Today, I have for you a chilled spring greens soup with crispy prosciutto. I love this soup because it’s easy and delicious and a great reminder of how being wrong can sometimes save the day.
If you’re anything like me, you’re not necessarily fond of being wrong. Especially in front of other people. But, in it’s own serendipitous way, this soup proved me wonderfully wrong on two occasions.
It’s based on a chilled green soup I had at Frenchie in Paris a few weeks back. If you’re not familiar with Frenchie, you might not know that obtaining a reservation here is a major logistical feat. Or that on any given evening, the sidewalk outside is awash with Beautiful People, smoking and laughing and being generally very sexy and French. I’d scoped it out several times before deciding it couldn’t possibly live up to all the hype and striking it off my list.
To be perfectly honest, I was intimidated by the effort required to secure a table. And all that sexy Frenchness.
But when the lovely Sarah Pank, chief miracle-worker at Apartments Actually, managed to snag us a reservation, I wasn’t about to say no. Accepting her gracious offer was one of the smartest things I’ve done recently because, friends, that meal was phenomenal. All seven gorgeous courses of it. Working my way through crisp, seed-crusted cauliflower and silky foie-gras with apple confit and fresh berries with herbed ice cream, I savored every second of having my assumptions overturned.
A highlight of the meal was one of the the amuses-bouches: a tiny earthenware cup of chilled green soup, garnished with edible flowers, crunchy cured ham and creamy feta. It tasted like spring. When Beth suggested we try to recreate the soup as part of a lunch for our retreat guests, I was skeptical. It’s too cold out for a chilled soup. There’s no way we can come up with something as magical as the Frenchie version! Do people even like cold soup anyway?!?
Beth gently insisted and I decided it wasn’t worth arguing over. The green soup I ended up making was fresh and bright. A riff on the classic marriage of peas and ham, in a springier incarnation. We garnished it with a few drops of pistachio oil and crumbles of salty jambon de Bayonne from the market. It was my favorite part of the lunch.
So in addition to being fresh and light and just the sort of thing I want to eat on a warm spring day, this soup serves as a reminder that I don’t know nearly as much as I think I know. And that that’s a wonderful thing.
P.S. The Paris culinary retreat sold out in record time. (Thank you all for your wonderful support!) A lot of you wrote me asking about upcoming trips, so I wanted to let you know I've got details on the Portugal retreat headed your way next week. If you're not already on my mailing list, sign up here to get priority notice for all upcoming tours and events. XO!
Chilled Spring Greens Soup with Crispy Prosciutto
- 5 tablespoons extra virgin olive oil, divided
- ½ a medium fennel bulb, diced
- 1 teaspoon coarse sea salt, divided
- 3 medium zucchini
- 1 large bunch spinach (about 1 lb), rinsed and tough stems removed
- ½ cup loosely packed flat leaf parsley
- 2 cups English peas (from about 2 lbs. unshelled peas)
- 1 small head green garlic (or 2 cloves regular garlic), thinly sliced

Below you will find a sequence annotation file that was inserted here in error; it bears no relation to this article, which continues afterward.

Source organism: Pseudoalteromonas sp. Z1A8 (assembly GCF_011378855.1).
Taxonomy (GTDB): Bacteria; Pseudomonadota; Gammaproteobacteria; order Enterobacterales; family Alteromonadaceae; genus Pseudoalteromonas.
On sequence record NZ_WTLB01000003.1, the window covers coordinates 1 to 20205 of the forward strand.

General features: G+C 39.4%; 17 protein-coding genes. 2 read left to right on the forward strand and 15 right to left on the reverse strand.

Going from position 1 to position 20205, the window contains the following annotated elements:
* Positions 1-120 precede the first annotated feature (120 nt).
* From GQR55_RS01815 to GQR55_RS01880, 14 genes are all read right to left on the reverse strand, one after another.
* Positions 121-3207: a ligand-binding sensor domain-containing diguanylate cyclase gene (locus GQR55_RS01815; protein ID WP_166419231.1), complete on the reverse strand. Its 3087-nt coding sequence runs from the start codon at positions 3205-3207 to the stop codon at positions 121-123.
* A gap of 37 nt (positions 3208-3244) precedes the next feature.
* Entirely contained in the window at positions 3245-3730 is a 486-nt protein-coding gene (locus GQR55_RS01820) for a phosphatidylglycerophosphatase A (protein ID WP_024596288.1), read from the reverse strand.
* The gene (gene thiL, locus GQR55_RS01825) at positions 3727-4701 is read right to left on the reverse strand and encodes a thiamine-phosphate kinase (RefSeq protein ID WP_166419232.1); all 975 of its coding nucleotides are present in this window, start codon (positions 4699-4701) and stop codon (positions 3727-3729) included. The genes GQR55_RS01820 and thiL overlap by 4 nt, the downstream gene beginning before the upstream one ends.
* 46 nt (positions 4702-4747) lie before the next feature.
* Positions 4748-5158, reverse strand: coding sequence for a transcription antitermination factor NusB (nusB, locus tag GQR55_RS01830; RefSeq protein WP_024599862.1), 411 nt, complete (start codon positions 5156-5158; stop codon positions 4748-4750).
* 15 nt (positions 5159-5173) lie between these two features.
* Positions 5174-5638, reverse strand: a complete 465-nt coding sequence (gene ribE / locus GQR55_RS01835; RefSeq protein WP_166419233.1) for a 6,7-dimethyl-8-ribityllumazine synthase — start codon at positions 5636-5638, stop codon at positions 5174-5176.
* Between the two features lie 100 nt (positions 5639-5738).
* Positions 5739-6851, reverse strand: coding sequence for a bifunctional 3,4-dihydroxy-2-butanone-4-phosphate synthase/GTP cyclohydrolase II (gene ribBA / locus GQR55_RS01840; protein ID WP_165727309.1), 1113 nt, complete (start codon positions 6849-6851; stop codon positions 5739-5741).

- 2 tablespoons fresh-squeezed lemon juice
- 1 tablespoon white balsamic vinegar
- 6 very thin slices prosciutto (serrano ham, jambon de Bayonne and pancetta are great also)
- Pistachio oil, to garnish (or good quality extra-virgin olive oil)
- Edible flowers, to garnish (I used borage, chervil and thyme flowers from my garden)
*Notes: Feel free to substitute herbs for the edible flowers. You’ll want to use more delicately flavored herbs so they don’t overwhelm the soup. Fennel fronds, tarragon, thyme leaves, small mint or basil leaves, or a few snipped chives would work well.
- If you don’t plan to eat all the soup at once, add the lemon juice and vinegar only to what you plan to eat at one sitting. They will cause the soup to lose its color if added too far in advance. (It tastes fine, but looks a little drab.)
- For a vegetarian or vegan version, substitute a creamy feta or some finely-chopped pistachios for the prosciutto.
Heat 4 tablespoons of the oil in a Dutch oven or heavy-bottomed stock pot over low heat. Add the fennel and half the salt. Cover and cook, stirring occasionally, until very tender, about 20 minutes. You don’t want the fennel to brown. Add the zucchini and cook for 5 minutes. Add the spinach, parsley, peas, garlic, the remaining ½ teaspoon salt and 3 cups of water. Raise the heat to medium and cook, covered, until the spinach has just wilted and the peas are tender, about 5 minutes longer. Take care not to overcook the vegetable or the soup will lose its bright color.
Remove the soup from the heat and puree in a blender in batches until very smooth. Take care not to fill your blender more than ⅔ full so the steam from the soup doesn’t blow the top off and burn you. If you don’t have a blender powerful enough to puree the soup very fine, strain it through a fine mesh sieve. Transfer the pureed soup to a large bowl, thin with cold water to your desired consistency and place in the fridge to cool completely.
Remove the soup from the fridge 30 minutes to one hour before serving so it can warm up a bit. (When it’s ice cold, it looses some of it's depth.) Add the lemon juice and vinegar just before serving. Taste and add more salt and/or acid as necessary.
While the soup is warming up, crisp the prosciutto. Heat the remaining tablespoon of oil over medium heat in a large sauté pan. Add the ham and cook, turning once or twice until crisp, about 5 mins. Transfer to a paper towel lined plate to cool slightly.
To serve, ladle the soup into serving bowls and garnish with a swirl of the pistachio (or olive) oil. Top with edible flowers and serve with the crispy prosciutto.
Makes 6 first-course servings.